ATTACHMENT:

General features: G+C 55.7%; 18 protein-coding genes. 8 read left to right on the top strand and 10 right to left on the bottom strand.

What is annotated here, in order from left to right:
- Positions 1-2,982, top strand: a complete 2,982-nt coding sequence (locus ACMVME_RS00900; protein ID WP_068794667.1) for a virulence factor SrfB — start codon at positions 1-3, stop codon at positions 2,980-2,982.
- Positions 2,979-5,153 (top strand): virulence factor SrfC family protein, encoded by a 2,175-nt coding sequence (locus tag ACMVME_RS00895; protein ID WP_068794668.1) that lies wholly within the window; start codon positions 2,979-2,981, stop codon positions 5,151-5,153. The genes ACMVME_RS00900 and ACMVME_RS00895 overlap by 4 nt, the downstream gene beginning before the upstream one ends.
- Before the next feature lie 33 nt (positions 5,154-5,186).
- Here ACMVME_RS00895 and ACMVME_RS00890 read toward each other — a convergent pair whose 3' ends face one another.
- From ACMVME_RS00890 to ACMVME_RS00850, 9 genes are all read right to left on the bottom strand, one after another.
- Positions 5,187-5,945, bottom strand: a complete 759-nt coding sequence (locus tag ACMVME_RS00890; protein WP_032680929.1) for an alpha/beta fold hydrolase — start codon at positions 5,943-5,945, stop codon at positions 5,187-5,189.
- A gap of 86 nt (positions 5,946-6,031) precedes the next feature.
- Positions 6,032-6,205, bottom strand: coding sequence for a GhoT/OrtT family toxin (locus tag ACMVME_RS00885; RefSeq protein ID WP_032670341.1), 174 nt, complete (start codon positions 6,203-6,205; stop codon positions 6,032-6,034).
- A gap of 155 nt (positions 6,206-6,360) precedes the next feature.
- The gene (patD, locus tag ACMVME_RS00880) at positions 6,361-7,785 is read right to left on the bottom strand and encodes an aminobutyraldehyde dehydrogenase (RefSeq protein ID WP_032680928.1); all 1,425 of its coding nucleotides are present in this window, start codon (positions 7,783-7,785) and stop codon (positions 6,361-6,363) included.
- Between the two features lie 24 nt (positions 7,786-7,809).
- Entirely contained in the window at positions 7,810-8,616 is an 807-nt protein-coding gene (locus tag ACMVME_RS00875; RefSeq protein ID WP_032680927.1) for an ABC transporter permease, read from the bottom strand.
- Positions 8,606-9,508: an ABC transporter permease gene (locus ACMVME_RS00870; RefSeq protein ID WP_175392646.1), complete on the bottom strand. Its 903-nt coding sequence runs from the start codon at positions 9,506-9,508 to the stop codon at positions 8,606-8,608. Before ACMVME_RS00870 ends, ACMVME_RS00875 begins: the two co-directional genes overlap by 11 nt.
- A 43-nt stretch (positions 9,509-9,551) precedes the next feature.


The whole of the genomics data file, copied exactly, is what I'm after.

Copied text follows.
General features: G+C 55.7%; 18 protein-coding genes. 8 read left to right on the top strand and 10 right to left on the bottom strand.

What is annotated here, in order from left to right:
- Positions 1-2,982, top strand: a complete 2,982-nt coding sequence (locus ACMVME_RS00900; protein ID WP_068794667.1) for a virulence factor SrfB — start codon at positions 1-3, stop codon at positions 2,980-2,982.
- Positions 2,979-5,153 (top strand): virulence factor SrfC family protein, encoded by a 2,175-nt coding sequence (locus tag ACMVME_RS00895; protein ID WP_068794668.1) that lies wholly within the window; start codon positions 2,979-2,981, stop codon positions 5,151-5,153. The genes ACMVME_RS00900 and ACMVME_RS00895 overlap by 4 nt, the downstream gene beginning before the upstream one ends.
- Before the next feature lie 33 nt (positions 5,154-5,186).
- Here ACMVME_RS00895 and ACMVME_RS00890 read toward each other — a convergent pair whose 3' ends face one another.
- From ACMVME_RS00890 to ACMVME_RS00850, 9 genes are all read right to left on the bottom strand, one after another.
- Positions 5,187-5,945, bottom strand: a complete 759-nt coding sequence (locus tag ACMVME_RS00890; protein WP_032680929.1) for an alpha/beta fold hydrolase — start codon at positions 5,943-5,945, stop codon at positions 5,187-5,189.
- A gap of 86 nt (positions 5,946-6,031) precedes the next feature.
- Positions 6,032-6,205, bottom strand: coding sequence for a GhoT/OrtT family toxin (locus tag ACMVME_RS00885; RefSeq protein ID WP_032670341.1), 174 nt, complete (start codon positions 6,203-6,205; stop codon positions 6,032-6,034).
- A gap of 155 nt (positions 6,206-6,360) precedes the next feature.
- The gene (patD, locus tag ACMVME_RS00880) at positions 6,361-7,785 is read right to left on the bottom strand and encodes an aminobutyraldehyde dehydrogenase (RefSeq protein ID WP_032680928.1); all 1,425 of its coding nucleotides are present in this window, start codon (positions 7,783-7,785) and stop codon (positions 6,361-6,363) included.
- Between the two features lie 24 nt (positions 7,786-7,809).
- Entirely contained in the window at positions 7,810-8,616 is an 807-nt protein-coding gene (locus tag ACMVME_RS00875; RefSeq protein ID WP_032680927.1) for an ABC transporter permease, read from the bottom strand.
- Positions 8,606-9,508: an ABC transporter permease gene (locus ACMVME_RS00870; RefSeq protein ID WP_175392646.1), complete on the bottom strand. Its 903-nt coding sequence runs from the start codon at positions 9,506-9,508 to the stop codon at positions 8,606-8,608. Before ACMVME_RS00870 ends, ACMVME_RS00875 begins: the two co-directional genes overlap by 11 nt.
- A 43-nt stretch (positions 9,509-9,551) precedes the next feature.